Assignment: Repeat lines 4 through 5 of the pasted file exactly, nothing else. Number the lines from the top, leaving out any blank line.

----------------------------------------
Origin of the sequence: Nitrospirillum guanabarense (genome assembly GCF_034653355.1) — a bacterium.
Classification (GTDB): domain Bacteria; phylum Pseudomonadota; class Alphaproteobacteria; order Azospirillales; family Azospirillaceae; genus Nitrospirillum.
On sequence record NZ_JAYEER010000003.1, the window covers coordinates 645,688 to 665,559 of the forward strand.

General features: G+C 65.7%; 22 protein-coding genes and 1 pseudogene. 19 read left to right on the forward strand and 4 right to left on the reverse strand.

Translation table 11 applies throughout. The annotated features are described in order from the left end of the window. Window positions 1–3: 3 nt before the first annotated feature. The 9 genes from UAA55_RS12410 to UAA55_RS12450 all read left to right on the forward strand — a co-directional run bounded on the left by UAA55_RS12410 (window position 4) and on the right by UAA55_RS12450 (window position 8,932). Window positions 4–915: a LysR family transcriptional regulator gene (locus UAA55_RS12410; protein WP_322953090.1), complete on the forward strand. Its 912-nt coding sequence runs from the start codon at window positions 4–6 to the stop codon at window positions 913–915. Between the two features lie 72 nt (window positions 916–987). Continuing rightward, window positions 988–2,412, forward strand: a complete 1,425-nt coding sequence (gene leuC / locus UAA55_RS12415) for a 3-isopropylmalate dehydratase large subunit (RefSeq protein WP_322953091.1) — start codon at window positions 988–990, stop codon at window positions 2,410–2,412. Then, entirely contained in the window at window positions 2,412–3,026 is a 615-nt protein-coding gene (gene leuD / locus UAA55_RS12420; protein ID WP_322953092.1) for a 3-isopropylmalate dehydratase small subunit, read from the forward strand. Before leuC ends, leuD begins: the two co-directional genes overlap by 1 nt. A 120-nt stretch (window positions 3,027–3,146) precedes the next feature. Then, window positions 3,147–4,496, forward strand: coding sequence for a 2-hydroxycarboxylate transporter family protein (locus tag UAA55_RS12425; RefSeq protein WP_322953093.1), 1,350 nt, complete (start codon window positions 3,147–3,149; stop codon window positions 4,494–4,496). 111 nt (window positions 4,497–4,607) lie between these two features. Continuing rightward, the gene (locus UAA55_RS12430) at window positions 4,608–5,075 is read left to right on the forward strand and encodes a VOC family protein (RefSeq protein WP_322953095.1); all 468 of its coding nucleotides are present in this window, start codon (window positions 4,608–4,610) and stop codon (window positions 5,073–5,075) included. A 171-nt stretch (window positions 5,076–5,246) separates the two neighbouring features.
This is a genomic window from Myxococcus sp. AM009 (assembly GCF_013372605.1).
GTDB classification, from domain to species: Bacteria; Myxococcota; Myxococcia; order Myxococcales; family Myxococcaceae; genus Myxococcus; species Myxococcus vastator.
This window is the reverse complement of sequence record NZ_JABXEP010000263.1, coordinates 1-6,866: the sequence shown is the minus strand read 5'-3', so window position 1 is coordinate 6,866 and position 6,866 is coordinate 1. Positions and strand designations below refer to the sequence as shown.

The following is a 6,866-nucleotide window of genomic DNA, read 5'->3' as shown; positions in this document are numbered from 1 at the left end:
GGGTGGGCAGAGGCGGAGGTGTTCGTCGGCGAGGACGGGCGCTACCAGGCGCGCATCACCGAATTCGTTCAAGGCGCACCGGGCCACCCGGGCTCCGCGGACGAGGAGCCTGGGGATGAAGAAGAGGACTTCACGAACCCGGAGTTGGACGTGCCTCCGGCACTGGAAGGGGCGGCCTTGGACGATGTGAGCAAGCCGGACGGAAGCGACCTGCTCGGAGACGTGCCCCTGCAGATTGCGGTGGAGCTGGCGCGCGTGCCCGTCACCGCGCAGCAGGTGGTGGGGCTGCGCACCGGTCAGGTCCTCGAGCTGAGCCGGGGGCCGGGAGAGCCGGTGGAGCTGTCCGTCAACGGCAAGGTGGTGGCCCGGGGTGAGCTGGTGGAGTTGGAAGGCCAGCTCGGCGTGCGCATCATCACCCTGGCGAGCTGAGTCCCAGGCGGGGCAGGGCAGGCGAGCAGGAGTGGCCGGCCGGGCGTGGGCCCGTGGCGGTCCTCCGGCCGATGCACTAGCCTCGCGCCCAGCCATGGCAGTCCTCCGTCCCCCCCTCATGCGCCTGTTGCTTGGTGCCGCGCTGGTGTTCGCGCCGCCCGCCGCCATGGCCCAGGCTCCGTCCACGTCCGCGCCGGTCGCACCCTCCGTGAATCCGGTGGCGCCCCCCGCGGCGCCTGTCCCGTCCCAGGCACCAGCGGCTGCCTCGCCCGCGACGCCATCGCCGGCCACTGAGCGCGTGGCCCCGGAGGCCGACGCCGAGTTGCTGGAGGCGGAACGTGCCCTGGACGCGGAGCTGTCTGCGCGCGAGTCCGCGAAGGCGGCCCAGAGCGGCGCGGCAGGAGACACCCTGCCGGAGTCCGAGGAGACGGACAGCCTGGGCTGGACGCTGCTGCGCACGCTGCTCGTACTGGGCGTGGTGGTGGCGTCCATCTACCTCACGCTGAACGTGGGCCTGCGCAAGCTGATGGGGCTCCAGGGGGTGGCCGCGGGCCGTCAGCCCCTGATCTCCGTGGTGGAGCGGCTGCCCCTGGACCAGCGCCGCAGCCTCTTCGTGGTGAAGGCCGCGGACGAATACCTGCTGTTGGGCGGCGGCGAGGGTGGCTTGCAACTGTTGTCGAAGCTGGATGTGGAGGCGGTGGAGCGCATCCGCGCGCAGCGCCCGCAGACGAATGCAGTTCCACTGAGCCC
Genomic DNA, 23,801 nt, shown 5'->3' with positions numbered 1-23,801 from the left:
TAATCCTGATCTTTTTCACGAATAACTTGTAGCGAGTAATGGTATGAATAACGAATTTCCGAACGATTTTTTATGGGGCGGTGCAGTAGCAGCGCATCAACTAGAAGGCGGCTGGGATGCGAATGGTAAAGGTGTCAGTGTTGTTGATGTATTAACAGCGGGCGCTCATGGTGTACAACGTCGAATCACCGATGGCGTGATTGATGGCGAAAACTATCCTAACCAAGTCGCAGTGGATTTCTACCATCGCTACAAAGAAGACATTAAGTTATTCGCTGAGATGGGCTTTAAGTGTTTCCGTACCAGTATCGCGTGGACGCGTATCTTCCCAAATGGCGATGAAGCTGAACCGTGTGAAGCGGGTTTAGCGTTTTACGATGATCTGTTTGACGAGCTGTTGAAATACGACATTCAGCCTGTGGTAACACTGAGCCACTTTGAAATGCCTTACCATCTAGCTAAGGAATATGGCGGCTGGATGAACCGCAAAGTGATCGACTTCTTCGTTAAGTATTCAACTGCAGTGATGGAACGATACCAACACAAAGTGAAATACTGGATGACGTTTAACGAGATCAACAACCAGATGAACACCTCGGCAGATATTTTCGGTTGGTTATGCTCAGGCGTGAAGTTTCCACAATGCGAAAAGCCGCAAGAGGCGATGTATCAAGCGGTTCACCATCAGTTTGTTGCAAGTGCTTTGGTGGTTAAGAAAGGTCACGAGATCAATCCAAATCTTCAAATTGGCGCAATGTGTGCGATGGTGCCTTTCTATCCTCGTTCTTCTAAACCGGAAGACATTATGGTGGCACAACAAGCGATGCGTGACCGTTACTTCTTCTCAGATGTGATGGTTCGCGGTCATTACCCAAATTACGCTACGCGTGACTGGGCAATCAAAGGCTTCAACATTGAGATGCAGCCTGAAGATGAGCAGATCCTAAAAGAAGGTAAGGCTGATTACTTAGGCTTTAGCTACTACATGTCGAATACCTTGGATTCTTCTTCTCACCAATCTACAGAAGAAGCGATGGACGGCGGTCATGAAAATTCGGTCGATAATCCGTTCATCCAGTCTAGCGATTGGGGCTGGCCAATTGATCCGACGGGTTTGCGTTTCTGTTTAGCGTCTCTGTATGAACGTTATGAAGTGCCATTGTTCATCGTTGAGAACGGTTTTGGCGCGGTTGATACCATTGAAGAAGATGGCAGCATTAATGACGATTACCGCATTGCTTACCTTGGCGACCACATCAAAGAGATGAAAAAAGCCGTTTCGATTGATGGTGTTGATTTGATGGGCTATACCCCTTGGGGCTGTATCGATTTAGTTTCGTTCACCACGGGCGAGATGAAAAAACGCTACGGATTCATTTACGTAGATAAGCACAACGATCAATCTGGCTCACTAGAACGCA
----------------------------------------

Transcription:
General features: G+C 65.7%; 22 protein-coding genes and 1 pseudogene. 19 read left to right on the forward strand and 4 right to left on the reverse strand.

Translation table 11 applies throughout. The annotated features are described in order from the left end of the window. Window positions 1–3: 3 nt before the first annotated feature. The 9 genes from UAA55_RS12410 to UAA55_RS12450 all read left to right on the forward strand — a co-directional run bounded on the left by UAA55_RS12410 (window position 4) and on the right by UAA55_RS12450 (window position 8,932). Window positions 4–915: a LysR family transcriptional regulator gene (locus UAA55_RS12410; protein WP_322953090.1), complete on the forward strand. Its 912-nt coding sequence runs from the start codon at window positions 4–6 to the stop codon at window positions 913–915. Between the two features lie 72 nt (window positions 916–987). Continuing rightward, window positions 988–2,412, forward strand: a complete 1,425-nt coding sequence (gene leuC / locus UAA55_RS12415) for a 3-isopropylmalate dehydratase large subunit (RefSeq protein WP_322953091.1) — start codon at window positions 988–990, stop codon at window positions 2,410–2,412. Then, entirely contained in the window at window positions 2,412–3,026 is a 615-nt protein-coding gene (gene leuD / locus UAA55_RS12420; protein ID WP_322953092.1) for a 3-isopropylmalate dehydratase small subunit, read from the forward strand. Before leuC ends, leuD begins: the two co-directional genes overlap by 1 nt. A 120-nt stretch (window positions 3,027–3,146) precedes the next feature. Then, window positions 3,147–4,496, forward strand: coding sequence for a 2-hydroxycarboxylate transporter family protein (locus tag UAA55_RS12425; RefSeq protein WP_322953093.1), 1,350 nt, complete (start codon window positions 3,147–3,149; stop codon window positions 4,494–4,496). 111 nt (window positions 4,497–4,607) lie between these two features. Continuing rightward, the gene (locus UAA55_RS12430) at window positions 4,608–5,075 is read left to right on the forward strand and encodes a VOC family protein (RefSeq protein WP_322953095.1); all 468 of its coding nucleotides are present in this window, start codon (window positions 4,608–4,610) and stop codon (window positions 5,073–5,075) included. A 171-nt stretch (window positions 5,076–5,246) separates the two neighbouring features.